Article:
Directed by Francis Ford Coppola, who is reportedly the owner of a Tucker or two, the film boasts a cast of professionals that appear to revel in their roles. Martin Landau as the financier with a criminal record, Joan Allen as the epitome of a supportive early 1950’s wife, Christian Slater as the devoted son, and a crew of mechanics that includes Frederic Forrest, Mako, and Elias Koteas all provide excellent support to Bridges’s central starring role. Jeff’s father, Lloyd Bridges, shows up in the small, but tasty role of a corrupt senator. The film begins as a glossy promotional documentary for Tucker, a la “Citizen Kane,” and the concept recurs throughout. Joe Jackson’s music emphasizes the upbeat gung ho proceedings even in the face of adversity and captures the era effectively. Vittorio Storaro’s superb cinematography and Dean and Alex Tavoularis’s period art direction are as slick and shiny as the Tucker automobiles that come off the assembly line.
While not in the same league as Coppola’s “Godfather” films or “Apocalypse Now,” the film is an obvious labor of love. Like Scorsese, Hitchcock, and Ford, Coppola’s second-tier works are still head and shoulders above the films of less talented directors. Engaging from beginning to end, the story of Preston Tucker could only have taken place in America, where an idealistic man with a dream can come up a winner even when he loses. Jeff Bridges also comes up a winner as Tucker even though he does not have a golden statuette to prove it.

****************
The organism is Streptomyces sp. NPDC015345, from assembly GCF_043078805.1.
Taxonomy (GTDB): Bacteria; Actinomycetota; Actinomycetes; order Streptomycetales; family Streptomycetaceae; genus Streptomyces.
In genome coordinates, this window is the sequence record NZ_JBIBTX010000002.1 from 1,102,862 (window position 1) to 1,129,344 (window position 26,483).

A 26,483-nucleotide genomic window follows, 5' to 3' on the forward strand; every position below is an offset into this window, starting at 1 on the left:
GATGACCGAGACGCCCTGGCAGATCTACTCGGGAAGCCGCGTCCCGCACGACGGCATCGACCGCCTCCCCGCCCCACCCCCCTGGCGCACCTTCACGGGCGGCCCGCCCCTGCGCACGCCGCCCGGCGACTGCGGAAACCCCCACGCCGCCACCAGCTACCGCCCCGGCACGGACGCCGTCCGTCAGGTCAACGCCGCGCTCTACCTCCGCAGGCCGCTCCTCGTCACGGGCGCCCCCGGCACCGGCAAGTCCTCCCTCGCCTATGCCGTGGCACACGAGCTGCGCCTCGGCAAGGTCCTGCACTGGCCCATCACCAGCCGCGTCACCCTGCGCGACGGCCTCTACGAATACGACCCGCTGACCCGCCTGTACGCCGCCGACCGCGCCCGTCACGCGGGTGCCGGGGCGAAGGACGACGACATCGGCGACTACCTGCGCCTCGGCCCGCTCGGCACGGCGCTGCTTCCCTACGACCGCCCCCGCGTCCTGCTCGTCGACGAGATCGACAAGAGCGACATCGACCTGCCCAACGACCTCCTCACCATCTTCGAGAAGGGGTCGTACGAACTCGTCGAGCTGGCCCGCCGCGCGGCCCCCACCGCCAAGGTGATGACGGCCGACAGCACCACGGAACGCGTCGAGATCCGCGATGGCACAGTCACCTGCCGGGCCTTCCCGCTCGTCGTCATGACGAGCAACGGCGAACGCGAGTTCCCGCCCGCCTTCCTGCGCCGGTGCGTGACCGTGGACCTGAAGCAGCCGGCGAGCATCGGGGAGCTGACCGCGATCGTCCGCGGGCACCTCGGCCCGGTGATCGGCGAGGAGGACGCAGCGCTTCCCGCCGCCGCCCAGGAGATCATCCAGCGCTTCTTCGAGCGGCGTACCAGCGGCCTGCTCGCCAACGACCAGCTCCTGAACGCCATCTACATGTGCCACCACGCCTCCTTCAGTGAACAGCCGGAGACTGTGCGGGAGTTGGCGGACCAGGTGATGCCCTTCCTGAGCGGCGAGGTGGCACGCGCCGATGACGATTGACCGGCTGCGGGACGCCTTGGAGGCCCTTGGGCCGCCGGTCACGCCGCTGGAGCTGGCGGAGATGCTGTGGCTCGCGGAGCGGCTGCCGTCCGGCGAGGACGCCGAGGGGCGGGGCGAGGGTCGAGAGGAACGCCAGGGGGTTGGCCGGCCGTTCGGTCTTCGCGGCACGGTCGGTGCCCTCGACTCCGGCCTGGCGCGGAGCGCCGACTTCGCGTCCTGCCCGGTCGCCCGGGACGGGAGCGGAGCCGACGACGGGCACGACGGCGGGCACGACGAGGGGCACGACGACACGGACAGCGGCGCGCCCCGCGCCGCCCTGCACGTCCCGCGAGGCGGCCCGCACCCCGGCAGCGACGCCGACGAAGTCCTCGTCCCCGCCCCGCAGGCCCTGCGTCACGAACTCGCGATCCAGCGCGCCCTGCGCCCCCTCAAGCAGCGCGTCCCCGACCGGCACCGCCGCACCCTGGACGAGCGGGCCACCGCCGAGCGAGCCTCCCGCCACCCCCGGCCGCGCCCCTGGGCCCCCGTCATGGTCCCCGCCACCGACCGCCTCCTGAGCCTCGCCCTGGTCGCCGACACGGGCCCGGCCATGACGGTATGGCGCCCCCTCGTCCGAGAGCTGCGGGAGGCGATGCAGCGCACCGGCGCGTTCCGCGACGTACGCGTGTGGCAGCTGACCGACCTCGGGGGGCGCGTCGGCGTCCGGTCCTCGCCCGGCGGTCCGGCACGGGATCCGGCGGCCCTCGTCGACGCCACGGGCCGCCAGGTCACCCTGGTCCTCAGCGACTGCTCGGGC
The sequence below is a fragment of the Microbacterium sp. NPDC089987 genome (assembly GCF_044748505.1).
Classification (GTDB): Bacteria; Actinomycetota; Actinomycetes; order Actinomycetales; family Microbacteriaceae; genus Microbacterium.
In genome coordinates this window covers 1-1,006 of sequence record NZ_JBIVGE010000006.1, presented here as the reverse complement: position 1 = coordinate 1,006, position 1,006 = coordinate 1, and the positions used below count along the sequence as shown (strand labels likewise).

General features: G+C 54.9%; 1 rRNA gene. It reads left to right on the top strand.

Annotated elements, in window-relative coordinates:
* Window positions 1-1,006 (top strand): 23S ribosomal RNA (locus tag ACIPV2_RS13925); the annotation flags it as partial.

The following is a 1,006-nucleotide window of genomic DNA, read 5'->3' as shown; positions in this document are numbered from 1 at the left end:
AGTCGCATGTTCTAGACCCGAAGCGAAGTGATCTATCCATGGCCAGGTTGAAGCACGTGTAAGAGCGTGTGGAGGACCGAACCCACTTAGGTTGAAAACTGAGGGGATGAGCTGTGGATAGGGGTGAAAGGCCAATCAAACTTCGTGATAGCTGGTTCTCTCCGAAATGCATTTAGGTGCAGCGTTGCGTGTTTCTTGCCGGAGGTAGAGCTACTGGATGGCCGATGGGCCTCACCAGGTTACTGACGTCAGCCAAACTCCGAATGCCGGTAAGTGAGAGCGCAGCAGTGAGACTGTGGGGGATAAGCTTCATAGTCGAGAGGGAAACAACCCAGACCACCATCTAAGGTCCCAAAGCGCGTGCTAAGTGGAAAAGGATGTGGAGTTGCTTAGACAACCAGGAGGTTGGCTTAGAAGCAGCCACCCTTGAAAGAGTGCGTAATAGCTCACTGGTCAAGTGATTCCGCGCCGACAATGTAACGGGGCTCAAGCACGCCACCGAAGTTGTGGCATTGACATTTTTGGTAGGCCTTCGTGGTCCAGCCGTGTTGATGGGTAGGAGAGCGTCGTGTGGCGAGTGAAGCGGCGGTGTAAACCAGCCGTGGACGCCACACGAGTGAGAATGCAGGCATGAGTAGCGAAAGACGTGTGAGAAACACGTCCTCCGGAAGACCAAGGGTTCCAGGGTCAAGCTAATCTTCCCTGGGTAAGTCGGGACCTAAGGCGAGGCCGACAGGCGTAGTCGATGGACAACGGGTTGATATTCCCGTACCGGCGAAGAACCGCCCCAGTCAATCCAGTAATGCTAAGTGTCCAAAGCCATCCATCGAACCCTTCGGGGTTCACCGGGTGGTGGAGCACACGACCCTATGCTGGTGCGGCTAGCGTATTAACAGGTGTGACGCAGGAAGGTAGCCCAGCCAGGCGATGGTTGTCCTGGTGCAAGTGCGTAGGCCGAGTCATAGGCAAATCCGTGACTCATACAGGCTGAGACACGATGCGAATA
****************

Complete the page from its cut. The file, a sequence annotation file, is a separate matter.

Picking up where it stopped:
Original Language en
Runtime 1 hr 50 min (110 min)
Genre Biography, Comedy, Drama
Director Francis Ford Coppola
Writer Arnold Schulman, David Seidler
Actors Jeff Bridges, Joan Allen, Martin Landau, Frederic Forrest
Awards Nominated for 3 Oscars. Another 8 wins & 6 nominations.
Production Company Lucasfilm Ltd.
Sound Mix 70 mm 6-Track (70 mm prints), Dolby Stereo (35 mm prints)
Aspect Ratio 2.20 : 1 (70 mm prints), 2.39 : 1
Camera Arriflex 35 BL3, Technovision/Cooke Lenses, Arriflex 35-III, Technovision/Cooke Lenses
Laboratory Technicolor, Hollywood (CA), USA (color)
Film Length 3,021 m (Sweden)
Negative Format 35 mm (Eastman)
Cinematographic Process Technovision (anamorphic)
Printed Film Format 35 mm (Eastman 5384), 70 mm (blow-up) (Eastman 5384)